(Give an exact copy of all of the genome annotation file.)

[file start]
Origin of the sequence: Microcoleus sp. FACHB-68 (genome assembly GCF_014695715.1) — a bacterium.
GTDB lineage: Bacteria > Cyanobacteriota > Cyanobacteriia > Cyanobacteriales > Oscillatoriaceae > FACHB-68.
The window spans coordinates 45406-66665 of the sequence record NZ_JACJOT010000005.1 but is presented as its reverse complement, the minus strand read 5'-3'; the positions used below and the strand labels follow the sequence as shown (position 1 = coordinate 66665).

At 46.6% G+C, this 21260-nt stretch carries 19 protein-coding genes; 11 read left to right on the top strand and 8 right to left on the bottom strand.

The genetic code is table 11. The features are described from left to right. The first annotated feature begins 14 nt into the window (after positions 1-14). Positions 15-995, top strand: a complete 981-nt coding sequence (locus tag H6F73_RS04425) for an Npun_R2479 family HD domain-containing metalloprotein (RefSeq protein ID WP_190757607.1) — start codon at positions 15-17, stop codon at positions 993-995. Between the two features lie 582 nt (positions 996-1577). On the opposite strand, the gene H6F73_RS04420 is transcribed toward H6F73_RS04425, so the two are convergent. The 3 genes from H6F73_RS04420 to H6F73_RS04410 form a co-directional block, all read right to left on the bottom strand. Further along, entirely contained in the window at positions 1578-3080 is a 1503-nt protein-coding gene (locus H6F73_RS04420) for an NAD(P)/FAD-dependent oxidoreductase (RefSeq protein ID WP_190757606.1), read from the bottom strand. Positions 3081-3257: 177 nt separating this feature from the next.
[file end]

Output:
Origin of the sequence: Microcoleus sp. FACHB-68 (genome assembly GCF_014695715.1) — a bacterium.
GTDB lineage: Bacteria > Cyanobacteriota > Cyanobacteriia > Cyanobacteriales > Oscillatoriaceae > FACHB-68.
The window spans coordinates 45406-66665 of the sequence record NZ_JACJOT010000005.1 but is presented as its reverse complement, the minus strand read 5'-3'; the positions used below and the strand labels follow the sequence as shown (position 1 = coordinate 66665).

At 46.6% G+C, this 21260-nt stretch carries 19 protein-coding genes; 11 read left to right on the top strand and 8 right to left on the bottom strand.

The genetic code is table 11. The features are described from left to right. The first annotated feature begins 14 nt into the window (after positions 1-14). Positions 15-995, top strand: a complete 981-nt coding sequence (locus tag H6F73_RS04425) for an Npun_R2479 family HD domain-containing metalloprotein (RefSeq protein ID WP_190757607.1) — start codon at positions 15-17, stop codon at positions 993-995. Between the two features lie 582 nt (positions 996-1577). On the opposite strand, the gene H6F73_RS04420 is transcribed toward H6F73_RS04425, so the two are convergent. The 3 genes from H6F73_RS04420 to H6F73_RS04410 form a co-directional block, all read right to left on the bottom strand. Further along, entirely contained in the window at positions 1578-3080 is a 1503-nt protein-coding gene (locus H6F73_RS04420) for an NAD(P)/FAD-dependent oxidoreductase (RefSeq protein ID WP_190757606.1), read from the bottom strand. Positions 3081-3257: 177 nt separating this feature from the next.